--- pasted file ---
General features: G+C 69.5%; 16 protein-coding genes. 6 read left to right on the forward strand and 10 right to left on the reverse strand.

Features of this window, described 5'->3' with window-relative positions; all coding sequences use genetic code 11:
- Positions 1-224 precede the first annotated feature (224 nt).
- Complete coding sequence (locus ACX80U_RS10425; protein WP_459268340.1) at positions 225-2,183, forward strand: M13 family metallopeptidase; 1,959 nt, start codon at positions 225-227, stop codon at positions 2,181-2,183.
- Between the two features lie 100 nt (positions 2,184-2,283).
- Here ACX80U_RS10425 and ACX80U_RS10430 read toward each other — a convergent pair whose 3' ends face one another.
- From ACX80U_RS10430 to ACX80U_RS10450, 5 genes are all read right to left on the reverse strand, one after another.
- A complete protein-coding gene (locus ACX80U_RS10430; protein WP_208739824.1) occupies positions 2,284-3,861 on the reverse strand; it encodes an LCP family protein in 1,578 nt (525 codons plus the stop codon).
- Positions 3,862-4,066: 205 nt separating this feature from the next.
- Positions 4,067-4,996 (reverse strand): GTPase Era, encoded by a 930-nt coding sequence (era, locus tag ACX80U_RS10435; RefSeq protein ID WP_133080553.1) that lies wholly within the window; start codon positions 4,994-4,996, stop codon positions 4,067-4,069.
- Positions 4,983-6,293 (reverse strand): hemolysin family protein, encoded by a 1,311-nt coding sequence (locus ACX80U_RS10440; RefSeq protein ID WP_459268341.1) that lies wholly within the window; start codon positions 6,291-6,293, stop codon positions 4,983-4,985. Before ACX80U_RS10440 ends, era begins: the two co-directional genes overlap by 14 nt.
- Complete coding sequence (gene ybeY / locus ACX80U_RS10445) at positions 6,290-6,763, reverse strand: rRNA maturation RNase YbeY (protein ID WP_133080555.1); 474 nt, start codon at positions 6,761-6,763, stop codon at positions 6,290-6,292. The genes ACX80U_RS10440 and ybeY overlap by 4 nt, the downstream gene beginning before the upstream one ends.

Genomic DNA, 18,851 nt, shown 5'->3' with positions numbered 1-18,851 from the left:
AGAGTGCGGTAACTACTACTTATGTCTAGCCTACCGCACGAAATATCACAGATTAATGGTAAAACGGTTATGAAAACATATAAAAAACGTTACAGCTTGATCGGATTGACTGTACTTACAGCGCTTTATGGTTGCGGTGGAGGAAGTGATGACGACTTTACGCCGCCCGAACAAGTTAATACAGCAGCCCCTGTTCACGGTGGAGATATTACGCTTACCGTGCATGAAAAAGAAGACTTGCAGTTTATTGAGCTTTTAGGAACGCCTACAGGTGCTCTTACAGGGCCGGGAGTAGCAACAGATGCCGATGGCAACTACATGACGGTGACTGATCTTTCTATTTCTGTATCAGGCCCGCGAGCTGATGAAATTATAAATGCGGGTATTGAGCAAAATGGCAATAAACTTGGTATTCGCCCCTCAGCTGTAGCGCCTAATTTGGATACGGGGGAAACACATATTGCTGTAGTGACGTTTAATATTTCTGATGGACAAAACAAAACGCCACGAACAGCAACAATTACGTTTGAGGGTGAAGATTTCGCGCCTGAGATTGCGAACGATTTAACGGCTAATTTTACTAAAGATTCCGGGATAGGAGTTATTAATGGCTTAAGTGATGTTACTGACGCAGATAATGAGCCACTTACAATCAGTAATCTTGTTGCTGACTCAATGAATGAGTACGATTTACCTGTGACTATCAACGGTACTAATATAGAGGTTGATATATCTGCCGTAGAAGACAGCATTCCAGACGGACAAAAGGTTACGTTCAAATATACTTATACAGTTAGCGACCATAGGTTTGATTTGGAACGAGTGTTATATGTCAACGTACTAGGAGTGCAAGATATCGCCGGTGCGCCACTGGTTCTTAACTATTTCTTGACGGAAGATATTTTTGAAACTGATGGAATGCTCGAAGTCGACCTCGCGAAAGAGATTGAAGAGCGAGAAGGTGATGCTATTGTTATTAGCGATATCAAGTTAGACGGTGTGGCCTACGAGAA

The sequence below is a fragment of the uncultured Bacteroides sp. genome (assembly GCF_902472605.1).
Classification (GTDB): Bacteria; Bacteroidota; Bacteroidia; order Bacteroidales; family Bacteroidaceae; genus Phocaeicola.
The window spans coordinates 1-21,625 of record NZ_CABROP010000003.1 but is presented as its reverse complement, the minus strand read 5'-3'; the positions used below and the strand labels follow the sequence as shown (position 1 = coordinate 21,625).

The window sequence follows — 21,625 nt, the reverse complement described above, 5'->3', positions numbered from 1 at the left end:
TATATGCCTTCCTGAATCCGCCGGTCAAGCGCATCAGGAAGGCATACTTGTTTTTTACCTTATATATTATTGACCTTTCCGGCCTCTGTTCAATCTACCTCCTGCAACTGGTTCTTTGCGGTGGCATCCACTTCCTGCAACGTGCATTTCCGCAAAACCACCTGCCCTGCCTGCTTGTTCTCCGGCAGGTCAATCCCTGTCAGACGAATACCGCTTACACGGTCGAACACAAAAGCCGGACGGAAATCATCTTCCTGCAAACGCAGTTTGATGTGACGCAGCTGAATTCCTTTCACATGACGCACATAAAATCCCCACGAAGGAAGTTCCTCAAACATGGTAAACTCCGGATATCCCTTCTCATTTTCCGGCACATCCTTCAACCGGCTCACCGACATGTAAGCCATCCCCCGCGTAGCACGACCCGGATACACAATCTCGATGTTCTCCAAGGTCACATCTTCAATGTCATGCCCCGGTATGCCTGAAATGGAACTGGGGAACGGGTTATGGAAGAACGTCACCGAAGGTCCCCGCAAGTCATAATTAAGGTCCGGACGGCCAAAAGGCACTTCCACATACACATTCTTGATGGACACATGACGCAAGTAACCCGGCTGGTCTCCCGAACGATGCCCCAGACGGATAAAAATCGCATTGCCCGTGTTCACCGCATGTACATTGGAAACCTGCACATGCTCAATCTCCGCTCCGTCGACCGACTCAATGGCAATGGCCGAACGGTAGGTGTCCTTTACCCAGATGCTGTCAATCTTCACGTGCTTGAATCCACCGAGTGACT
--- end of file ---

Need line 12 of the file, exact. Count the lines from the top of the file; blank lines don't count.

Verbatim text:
- Complete coding sequence (gene ybeY / locus ACX80U_RS10445) at positions 6,290-6,763, reverse strand: rRNA maturation RNase YbeY (protein ID WP_133080555.1); 474 nt, start codon at positions 6,761-6,763, stop codon at positions 6,290-6,292. The genes ACX80U_RS10440 and ybeY overlap by 4 nt, the downstream gene beginning before the upstream one ends.